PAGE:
Download THE EFFECTS OF MYLAR TECHNOLOGY ON BALANCE AND SWAY VELOCITY USING PDF

THE EFFECTS OF MYLAR TECHNOLOGY ON BALANCE AND SWAY VELOCITY USING
Name: THE EFFECTS OF MYLAR TECHNOLOGY ON BALANCE AND SWAY VELOCITY USING
Pages: 17
Year: 2011
Language: English
File Size: 428 KB
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Eberline; Hudson, et al: Mylar Technology and Balance 1 THE EFFECTS OF MYLAR TECHNOLOGY ON BALANCE AND SWAY VELOCITY USING NEUROCOM INSTRUMENTATION By: Eberline, Thomas; Hudson, Seth; Johnson, Benjamin; Lieberman, Micah; McDonald, Ian Abstract Purpose The purpose of this study was to investigate if the Mylar Technology that is embedded in Power Balance bracelets can increase functional sway velocity, and improve balance in participants through a double blind study designed and performed by senior interns at Logan College of Active balance and stability was measured by the use of the Balance Master System and two of its tests: Modified Clinical Test of Sensory Interaction and Balance (mCTSIB), Limits of Stability test (LOS). Methods This study was comprised of one group of twenty five (25) consenting participants; each participant was part of both the control group as well as the experimental group. Participant recruitment was executed through fliers around Logan College of Chiropractic, and through classroom announcements. Participants were required to be of ages 18 to 45 years old and in good health, with no known injuries/ailments at the time of the experiment which would change the results of the study. These ailments included known vestibular problems, known muscle strains, sprains, or tears. Also, participants could not have been on any muscle relaxers throughout the course of the study or any other medication that could hinder motor control or Participants were also asked to self report their height and weight. Results The results obtained from the mCTSIB test and the LOS tests yielded no significant increase in performance when the subjected were wearing the Power Balance bracelets as opposed to wearing a sham bracelet. The only increase in performance noted was found with the Directional Control test. There was a 1.5% increase in control of movement in the intended direction versus extraneous movement. All other tests performed showed either a slightly higher or equal performance by the sham group. Conclusion No evidence was obtained which showed an increase in balance or sway velocity while a subject was wearing a Power Balance bracelet. Any positive result apart from this experiment is likely due to some immeasurable attribute such as a placebo effect. However, the data so not support any improvement in performance be it physiologic or placebo induced. Key Words Balance, sway velocity, equilibrium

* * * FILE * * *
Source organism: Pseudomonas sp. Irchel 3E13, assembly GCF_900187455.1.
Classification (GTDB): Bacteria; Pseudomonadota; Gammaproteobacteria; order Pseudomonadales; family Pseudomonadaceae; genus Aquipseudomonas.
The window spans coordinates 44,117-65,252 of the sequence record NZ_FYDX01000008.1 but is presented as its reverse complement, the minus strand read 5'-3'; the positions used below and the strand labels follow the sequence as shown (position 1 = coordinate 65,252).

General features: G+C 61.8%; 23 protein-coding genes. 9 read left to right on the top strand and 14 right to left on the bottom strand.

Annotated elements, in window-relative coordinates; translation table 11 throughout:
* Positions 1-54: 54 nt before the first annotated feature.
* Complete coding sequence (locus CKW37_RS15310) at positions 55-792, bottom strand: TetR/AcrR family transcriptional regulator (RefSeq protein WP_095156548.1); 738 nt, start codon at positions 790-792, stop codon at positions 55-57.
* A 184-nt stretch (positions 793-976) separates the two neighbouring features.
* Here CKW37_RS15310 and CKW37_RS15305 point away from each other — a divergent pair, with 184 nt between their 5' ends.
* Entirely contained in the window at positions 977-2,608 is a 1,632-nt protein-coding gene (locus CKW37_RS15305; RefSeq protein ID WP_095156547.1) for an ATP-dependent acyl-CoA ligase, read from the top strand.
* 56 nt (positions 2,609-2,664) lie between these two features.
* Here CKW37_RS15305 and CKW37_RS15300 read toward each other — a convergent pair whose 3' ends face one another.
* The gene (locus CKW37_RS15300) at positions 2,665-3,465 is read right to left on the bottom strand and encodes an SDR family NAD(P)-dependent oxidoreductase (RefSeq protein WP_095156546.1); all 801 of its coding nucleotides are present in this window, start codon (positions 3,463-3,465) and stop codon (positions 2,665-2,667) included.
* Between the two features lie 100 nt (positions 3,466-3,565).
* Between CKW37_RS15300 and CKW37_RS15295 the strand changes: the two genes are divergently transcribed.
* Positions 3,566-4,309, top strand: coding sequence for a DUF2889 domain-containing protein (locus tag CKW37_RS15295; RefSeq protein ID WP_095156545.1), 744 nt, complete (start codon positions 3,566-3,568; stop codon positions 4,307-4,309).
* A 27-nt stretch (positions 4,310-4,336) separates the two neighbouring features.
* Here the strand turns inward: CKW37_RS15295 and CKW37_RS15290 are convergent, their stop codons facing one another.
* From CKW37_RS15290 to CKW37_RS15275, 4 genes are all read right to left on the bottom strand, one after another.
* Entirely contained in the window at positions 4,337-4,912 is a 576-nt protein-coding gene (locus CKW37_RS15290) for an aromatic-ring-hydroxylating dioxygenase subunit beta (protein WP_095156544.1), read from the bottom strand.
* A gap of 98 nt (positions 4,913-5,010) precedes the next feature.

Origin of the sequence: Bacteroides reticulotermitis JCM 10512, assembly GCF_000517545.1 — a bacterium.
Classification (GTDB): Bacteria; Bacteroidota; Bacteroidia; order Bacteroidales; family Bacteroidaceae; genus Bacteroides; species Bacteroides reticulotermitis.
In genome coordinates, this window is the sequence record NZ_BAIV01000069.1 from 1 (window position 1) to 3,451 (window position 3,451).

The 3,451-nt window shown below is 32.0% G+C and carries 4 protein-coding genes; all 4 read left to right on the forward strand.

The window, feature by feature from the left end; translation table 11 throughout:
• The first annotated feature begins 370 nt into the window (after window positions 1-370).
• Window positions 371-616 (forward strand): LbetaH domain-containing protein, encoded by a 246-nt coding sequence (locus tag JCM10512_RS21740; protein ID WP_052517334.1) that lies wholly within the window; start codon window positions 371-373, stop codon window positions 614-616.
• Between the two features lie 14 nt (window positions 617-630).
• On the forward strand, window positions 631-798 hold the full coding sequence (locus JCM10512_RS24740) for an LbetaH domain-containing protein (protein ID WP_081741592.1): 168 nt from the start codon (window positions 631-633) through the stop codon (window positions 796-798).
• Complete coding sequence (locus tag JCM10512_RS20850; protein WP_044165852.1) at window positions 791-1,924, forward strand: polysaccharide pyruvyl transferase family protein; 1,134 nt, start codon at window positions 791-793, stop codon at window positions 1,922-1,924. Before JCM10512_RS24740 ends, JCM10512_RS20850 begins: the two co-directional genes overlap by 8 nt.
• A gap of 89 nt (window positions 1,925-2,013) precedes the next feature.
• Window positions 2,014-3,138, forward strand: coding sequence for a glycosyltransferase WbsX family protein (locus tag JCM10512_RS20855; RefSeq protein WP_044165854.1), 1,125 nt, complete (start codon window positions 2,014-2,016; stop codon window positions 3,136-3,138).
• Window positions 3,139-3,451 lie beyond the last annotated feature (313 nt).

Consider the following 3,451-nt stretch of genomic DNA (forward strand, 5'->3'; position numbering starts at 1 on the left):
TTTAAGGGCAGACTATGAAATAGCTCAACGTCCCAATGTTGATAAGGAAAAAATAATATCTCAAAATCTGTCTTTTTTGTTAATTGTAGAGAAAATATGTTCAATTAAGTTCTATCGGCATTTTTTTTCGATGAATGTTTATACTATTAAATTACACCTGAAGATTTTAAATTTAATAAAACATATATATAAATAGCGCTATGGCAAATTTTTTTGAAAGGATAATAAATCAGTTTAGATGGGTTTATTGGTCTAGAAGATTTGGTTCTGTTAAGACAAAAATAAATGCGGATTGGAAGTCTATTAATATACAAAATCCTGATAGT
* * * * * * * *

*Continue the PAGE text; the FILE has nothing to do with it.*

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Eberline; Hudson, et al: Mylar Technology and Balance 2 THE EFFECTS OF MYLAR TECHNOLOGY ON BALANCE AND SWAY VELOCITY USING NEUROCOM INSTRUMENTATION Introduction The purpose of this study was to investigate whether the Mylar Technology that is embedded in Power Balance bracelets can improve balance and increase functional sway velocity in participants through a double blind study designed and performed by senior interns at stabilits during the control period versus the placebo period of investigation will be the main concentration of data collection. Studies of functional balance, control, and sway velocity and their relationships together have clinical For instance, these interpretations using NeuroCom can aid in diagnosis and treatment of conditions like short leg and upper cross syndromes, as well as more serious conditions such as multiple sclerosis. However, this study is not designed for clinical outcomes, the latter statement on the uses of balance, control and sway velocity must be mentioned to provide the significance of these qualities. This investigation will study active or uncontrolled trends, as well as active or functional balance and the data will be collected with the aid of the NeuroCom Basic Balance Master 8.3.0. The NeuroCom can also be used for assessing balance deficits and as a neurological re education tool in treating various balance disorders.


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Eberline; Hudson, et al: Mylar Technology and Balance 3 1, the NeuroCom Balance Master system is described as: status, limits of stability, and other factors in balance compromised patients. Test results are compared to age and gender dependent normal ranges to determine the appropriate levels of balance control and stability. Balance training is both a function of proprioception and stabilization exercises, sway velocity conditioning and weight shifting exercises. The NeuroCom uses a safe, controlled and reproducible Force Plate that measures deflection of axial load forces on four strain gauges. Starting with a completely firm surface and progressing through levels of instability, the patient facilitates activities that distract the patient from concentrating on balance. The device documents and records patient progress through a series of reproducible neuromuscular training protocols and biofeedback graphics. The NeuroCom Balance Master evaluates neuromuscular control by quantifying the ability to maintain dynamic postural stability on both a stable and unstable surface. The surface instability is created by the addition of a foam block to the force platform. The NeuroCom Balance Master is extremely effective, providing instantaneous feedback that makes it easy for patients to relate to and reproduce specified motion patterns. Starting with a completely firm surface, progressing through an unstable surface, Methods 1 Assessed February 20, 2011 on the world wide web at: http://www.logan.edu/SubPages.aspx?pID=227&mhID=261&shID=135&splpID=23